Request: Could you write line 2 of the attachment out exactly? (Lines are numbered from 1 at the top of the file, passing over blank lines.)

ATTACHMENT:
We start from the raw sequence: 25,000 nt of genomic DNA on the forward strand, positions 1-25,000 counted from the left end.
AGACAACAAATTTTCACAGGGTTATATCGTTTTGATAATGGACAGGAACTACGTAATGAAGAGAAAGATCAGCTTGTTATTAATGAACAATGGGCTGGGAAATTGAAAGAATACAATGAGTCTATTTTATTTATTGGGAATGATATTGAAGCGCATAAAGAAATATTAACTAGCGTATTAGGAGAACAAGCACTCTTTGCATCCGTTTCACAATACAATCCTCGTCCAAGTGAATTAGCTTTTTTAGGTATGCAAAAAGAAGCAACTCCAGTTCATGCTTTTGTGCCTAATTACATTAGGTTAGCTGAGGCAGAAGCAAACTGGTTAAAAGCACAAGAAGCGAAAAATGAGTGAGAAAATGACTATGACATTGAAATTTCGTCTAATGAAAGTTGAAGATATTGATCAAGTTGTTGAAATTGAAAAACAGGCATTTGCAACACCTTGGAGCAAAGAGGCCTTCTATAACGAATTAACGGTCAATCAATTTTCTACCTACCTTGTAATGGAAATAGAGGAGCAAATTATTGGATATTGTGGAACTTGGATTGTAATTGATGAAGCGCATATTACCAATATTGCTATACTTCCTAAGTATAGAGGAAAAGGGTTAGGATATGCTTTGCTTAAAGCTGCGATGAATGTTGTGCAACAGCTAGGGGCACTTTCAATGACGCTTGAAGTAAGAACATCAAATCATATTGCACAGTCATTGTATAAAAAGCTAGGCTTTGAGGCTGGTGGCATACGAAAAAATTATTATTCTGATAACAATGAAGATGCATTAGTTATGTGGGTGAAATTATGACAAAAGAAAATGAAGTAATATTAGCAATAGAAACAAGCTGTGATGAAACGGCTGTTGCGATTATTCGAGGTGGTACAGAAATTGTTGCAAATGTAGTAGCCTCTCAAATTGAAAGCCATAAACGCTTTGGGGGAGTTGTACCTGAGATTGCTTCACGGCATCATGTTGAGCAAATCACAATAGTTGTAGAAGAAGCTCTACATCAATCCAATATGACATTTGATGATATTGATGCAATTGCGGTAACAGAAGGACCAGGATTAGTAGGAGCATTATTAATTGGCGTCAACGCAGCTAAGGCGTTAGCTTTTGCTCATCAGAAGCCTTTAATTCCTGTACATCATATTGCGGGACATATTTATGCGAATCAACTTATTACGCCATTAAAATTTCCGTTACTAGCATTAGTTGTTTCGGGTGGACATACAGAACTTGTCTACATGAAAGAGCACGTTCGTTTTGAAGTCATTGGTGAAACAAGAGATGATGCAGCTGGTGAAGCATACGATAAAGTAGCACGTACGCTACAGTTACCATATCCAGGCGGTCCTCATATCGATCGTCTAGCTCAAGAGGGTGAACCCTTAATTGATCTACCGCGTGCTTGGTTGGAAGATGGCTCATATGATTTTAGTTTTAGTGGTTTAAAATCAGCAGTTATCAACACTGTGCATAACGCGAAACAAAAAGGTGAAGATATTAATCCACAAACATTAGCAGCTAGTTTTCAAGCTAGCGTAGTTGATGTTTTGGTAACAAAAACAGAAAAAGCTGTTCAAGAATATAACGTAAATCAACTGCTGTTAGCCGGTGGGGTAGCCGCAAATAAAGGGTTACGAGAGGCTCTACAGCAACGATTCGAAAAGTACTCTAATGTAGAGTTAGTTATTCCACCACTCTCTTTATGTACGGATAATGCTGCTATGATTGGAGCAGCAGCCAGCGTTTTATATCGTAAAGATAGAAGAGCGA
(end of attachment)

AGACAACAAATTTTCACAGGGTTATATCGTTTTGATAATGGACAGGAACTACGTAATGAAGAGAAAGATCAGCTTGTTATTAATGAACAATGGGCTGGGAAATTGAAAGAATACAATGAGTCTATTTTATTTATTGGGAATGATATTGAAGCGCATAAAGAAATATTAACTAGCGTATTAGGAGAACAAGCACTCTTTGCATCCGTTTCACAATACAATCCTCGTCCAAGTGAATTAGCTTTTTTAGGTATGCAAAAAGAAGCAACTCCAGTTCATGCTTTTGTGCCTAATTACATTAGGTTAGCTGAGGCAGAAGCAAACTGGTTAAAAGCACAAGAAGCGAAAAATGAGTGAGAAAATGACTATGACATTGAAATTTCGTCTAATGAAAGTTGAAGATATTGATCAAGTTGTTGAAATTGAAAAACAGGCATTTGCAACACCTTGGAGCAAAGAGGCCTTCTATAACGAATTAACGGTCAATCAATTTTCTACCTACCTTGTAATGGAAATAGAGGAGCAAATTATTGGATATTGTGGAACTTGGATTGTAATTGATGAAGCGCATATTACCAATATTGCTATACTTCCTAAGTATAGAGGAAAAGGGTTAGGATATGCTTTGCTTAAAGCTGCGATGAATGTTGTGCAACAGCTAGGGGCACTTTCAATGACGCTTGAAGTAAGAACATCAAATCATATTGCACAGTCATTGTATAAAAAGCTAGGCTTTGAGGCTGGTGGCATACGAAAAAATTATTATTCTGATAACAATGAAGATGCATTAGTTATGTGGGTGAAATTATGACAAAAGAAAATGAAGTAATATTAGCAATAGAAACAAGCTGTGATGAAACGGCTGTTGCGATTATTCGAGGTGGTACAGAAATTGTTGCAAATGTAGTAGCCTCTCAAATTGAAAGCCATAAACGCTTTGGGGGAGTTGTACCTGAGATTGCTTCACGGCATCATGTTGAGCAAATCACAATAGTTGTAGAAGAAGCTCTACATCAATCCAATATGACATTTGATGATATTGATGCAATTGCGGTAACAGAAGGACCAGGATTAGTAGGAGCATTATTAATTGGCGTCAACGCAGCTAAGGCGTTAGCTTTTGCTCATCAGAAGCCTTTAATTCCTGTACATCATATTGCGGGACATATTTATGCGAATCAACTTATTACGCCATTAAAATTTCCGTTACTAGCATTAGTTGTTTCGGGTGGACATACAGAACTTGTCTACATGAAAGAGCACGTTCGTTTTGAAGTCATTGGTGAAACAAGAGATGATGCAGCTGGTGAAGCATACGATAAAGTAGCACGTACGCTACAGTTACCATATCCAGGCGGTCCTCATATCGATCGTCTAGCTCAAGAGGGTGAACCCTTAATTGATCTACCGCGTGCTTGGTTGGAAGATGGCTCATATGATTTTAGTTTTAGTGGTTTAAAATCAGCAGTTATCAACACTGTGCATAACGCGAAACAAAAAGGTGAAGATATTAATCCACAAACATTAGCAGCTAGTTTTCAAGCTAGCGTAGTTGATGTTTTGGTAACAAAAACAGAAAAAGCTGTTCAAGAATATAACGTAAATCAACTGCTGTTAGCCGGTGGGGTAGCCGCAAATAAAGGGTTACGAGAGGCTCTACAGCAACGATTCGAAAAGTACTCTAATGTAGAGTTAGTTATTCCACCACTCTCTTTATGTACGGATAATGCTGCTATGATTGGAGCAGCAGCCAGCGTTTTATATCGTAAAGATAGAAGAGCGA